BitTorrent trialling P2P secure messaging
Going where Lavabit and Silent Circle fear to tread
BitTorrent wants to (a) take another step towards either respectability, or (b) take itself further outside the mainstream by defying Uncle Sam (take your pick), announcing that it's trialling a secure, serverless messaging application.
The P2P messaging system is taking alpha sign-ons now, here.
The idea is that if messages can be encrypted properly – which presumably means working out algorithms that don't have trap-doors or backdoors – then without a centralised server processing the messages, government interception should be harder to implement.
Alec Perkins did the groundwork for
the a similar system, and has published an outline here*.
If Perkins' work represents the current state of the BitTorrent messaging alpha, then it currently relies on an out-of-band exchange for the exchange of users' keys. He notes that if BitTorrent Sync were upgraded, it could support key exchange in the future. A small node.js Webserver provides the UI to the system.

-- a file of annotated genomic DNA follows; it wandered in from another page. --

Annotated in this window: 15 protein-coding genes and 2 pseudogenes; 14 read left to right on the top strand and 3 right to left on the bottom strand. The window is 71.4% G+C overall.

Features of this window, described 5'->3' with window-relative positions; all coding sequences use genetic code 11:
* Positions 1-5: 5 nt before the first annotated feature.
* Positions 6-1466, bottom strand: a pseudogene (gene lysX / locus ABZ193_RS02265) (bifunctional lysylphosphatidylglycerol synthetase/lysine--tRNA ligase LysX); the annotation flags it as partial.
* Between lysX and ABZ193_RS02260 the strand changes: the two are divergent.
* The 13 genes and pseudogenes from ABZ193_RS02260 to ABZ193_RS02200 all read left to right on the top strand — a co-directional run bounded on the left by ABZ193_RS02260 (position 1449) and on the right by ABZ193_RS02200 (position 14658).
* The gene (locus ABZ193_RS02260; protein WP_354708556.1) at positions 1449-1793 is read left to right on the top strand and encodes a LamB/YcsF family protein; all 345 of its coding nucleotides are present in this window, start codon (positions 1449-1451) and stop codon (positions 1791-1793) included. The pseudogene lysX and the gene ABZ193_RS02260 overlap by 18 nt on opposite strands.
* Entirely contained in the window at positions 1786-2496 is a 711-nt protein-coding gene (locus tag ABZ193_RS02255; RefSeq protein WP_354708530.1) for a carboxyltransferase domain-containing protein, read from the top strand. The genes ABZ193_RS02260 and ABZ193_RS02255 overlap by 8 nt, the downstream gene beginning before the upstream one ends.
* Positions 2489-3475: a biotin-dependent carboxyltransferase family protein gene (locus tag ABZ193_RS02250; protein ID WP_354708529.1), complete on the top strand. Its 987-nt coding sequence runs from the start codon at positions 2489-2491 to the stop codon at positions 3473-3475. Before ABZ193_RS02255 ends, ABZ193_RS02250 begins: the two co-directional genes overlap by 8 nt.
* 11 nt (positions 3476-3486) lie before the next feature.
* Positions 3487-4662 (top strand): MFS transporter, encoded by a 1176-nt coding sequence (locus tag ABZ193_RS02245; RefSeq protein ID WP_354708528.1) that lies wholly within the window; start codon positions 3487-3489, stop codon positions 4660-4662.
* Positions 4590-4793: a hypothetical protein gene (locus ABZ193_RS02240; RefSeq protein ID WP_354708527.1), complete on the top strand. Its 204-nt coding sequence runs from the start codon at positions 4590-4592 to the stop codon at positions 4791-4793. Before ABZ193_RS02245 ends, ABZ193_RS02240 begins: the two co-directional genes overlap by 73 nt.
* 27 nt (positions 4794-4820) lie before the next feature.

Each user (contact, or message channel) has a folder containing inbox and outbox. Users provide each other with read-only keys providing access to their in- and out-boxes (note that a different key is used for each). The recipient of a message can only read the message in the sender's outbox: they can't change the message. All messages are encrypted with AES 256 with secrets greater than 20 bytes.
BitTorrent is offering alpha sign-ups here. ®
Update: Since this was published, a representative of the BitTorrent team has contacted The Register. He stated that while Alec Perkins' work is "an interesting use of BitTorrent Sync", BitTorrent Chat will be "built entirely by one of our internal teams". ®
Sponsored: Today’s most dangerous security threats